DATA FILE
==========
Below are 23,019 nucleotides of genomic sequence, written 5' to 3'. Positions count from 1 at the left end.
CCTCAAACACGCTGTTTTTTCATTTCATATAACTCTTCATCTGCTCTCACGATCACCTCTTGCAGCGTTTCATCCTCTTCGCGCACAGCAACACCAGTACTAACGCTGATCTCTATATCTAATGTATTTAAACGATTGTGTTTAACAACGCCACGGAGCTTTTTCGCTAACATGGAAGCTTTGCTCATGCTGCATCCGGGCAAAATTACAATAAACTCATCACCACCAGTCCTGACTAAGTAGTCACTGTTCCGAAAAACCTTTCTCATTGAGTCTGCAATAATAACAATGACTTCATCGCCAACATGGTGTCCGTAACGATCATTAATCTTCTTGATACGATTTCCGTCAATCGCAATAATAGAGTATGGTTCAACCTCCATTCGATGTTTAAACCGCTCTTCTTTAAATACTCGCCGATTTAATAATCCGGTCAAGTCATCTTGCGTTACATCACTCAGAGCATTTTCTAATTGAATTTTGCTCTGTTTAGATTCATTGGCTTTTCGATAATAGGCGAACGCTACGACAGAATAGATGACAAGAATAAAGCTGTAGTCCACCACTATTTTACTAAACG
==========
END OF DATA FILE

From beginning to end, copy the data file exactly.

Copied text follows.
Below are 23,019 nucleotides of genomic sequence, written 5' to 3'. Positions count from 1 at the left end.
CCTCAAACACGCTGTTTTTTCATTTCATATAACTCTTCATCTGCTCTCACGATCACCTCTTGCAGCGTTTCATCCTCTTCGCGCACAGCAACACCAGTACTAACGCTGATCTCTATATCTAATGTATTTAAACGATTGTGTTTAACAACGCCACGGAGCTTTTTCGCTAACATGGAAGCTTTGCTCATGCTGCATCCGGGCAAAATTACAATAAACTCATCACCACCAGTCCTGACTAAGTAGTCACTGTTCCGAAAAACCTTTCTCATTGAGTCTGCAATAATAACAATGACTTCATCGCCAACATGGTGTCCGTAACGATCATTAATCTTCTTGATACGATTTCCGTCAATCGCAATAATAGAGTATGGTTCAACCTCCATTCGATGTTTAAACCGCTCTTCTTTAAATACTCGCCGATTTAATAATCCGGTCAAGTCATCTTGCGTTACATCACTCAGAGCATTTTCTAATTGAATTTTGCTCTGTTTAGATTCATTGGCTTTTCGATAATAGGCGAACGCTACGACAGAATAGATGACAAGAATAAAGCTGTAGTCCACCACTATTTTACTAAACG